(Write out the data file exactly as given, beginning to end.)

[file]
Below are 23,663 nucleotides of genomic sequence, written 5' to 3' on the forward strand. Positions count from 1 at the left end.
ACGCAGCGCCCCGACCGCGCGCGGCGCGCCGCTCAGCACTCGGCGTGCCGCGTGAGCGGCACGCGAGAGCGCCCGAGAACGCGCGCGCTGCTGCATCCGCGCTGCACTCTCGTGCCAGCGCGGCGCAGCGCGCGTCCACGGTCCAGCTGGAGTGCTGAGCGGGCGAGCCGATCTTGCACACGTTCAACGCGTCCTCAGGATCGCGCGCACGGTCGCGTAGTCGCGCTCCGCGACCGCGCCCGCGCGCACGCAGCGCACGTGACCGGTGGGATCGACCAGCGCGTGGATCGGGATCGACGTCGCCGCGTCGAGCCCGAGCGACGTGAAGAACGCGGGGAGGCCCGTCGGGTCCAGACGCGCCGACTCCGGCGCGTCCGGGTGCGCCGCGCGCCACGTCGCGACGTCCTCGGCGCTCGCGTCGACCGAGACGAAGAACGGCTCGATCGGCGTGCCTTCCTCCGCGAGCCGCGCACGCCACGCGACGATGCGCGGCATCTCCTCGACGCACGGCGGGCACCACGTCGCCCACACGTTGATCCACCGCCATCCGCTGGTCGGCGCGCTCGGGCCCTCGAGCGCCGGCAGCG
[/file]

Below are 23,663 nucleotides of genomic sequence, written 5' to 3' on the forward strand. Positions count from 1 at the left end.
ACGCAGCGCCCCGACCGCGCGCGGCGCGCCGCTCAGCACTCGGCGTGCCGCGTGAGCGGCACGCGAGAGCGCCCGAGAACGCGCGCGCTGCTGCATCCGCGCTGCACTCTCGTGCCAGCGCGGCGCAGCGCGCGTCCACGGTCCAGCTGGAGTGCTGAGCGGGCGAGCCGATCTTGCACACGTTCAACGCGTCCTCAGGATCGCGCGCACGGTCGCGTAGTCGCGCTCCGCGACCGCGCCCGCGCGCACGCAGCGCACGTGACCGGTGGGATCGACCAGCGCGTGGATCGGGATCGACGTCGCCGCGTCGAGCCCGAGCGACGTGAAGAACGCGGGGAGGCCCGTCGGGTCCAGACGCGCCGACTCCGGCGCGTCCGGGTGCGCCGCGCGCCACGTCGCGACGTCCTCGGCGCTCGCGTCGACCGAGACGAAGAACGGCTCGATCGGCGTGCCTTCCTCCGCGAGCCGCGCACGCCACGCGACGATGCGCGGCATCTCCTCGACGCACGGCGGGCACCACGTCGCCCACACGTTGATCCACCGCCATCCGCTGGTCGGCGCGCTCGGGCCCTCGAGCGCCGGCAGCG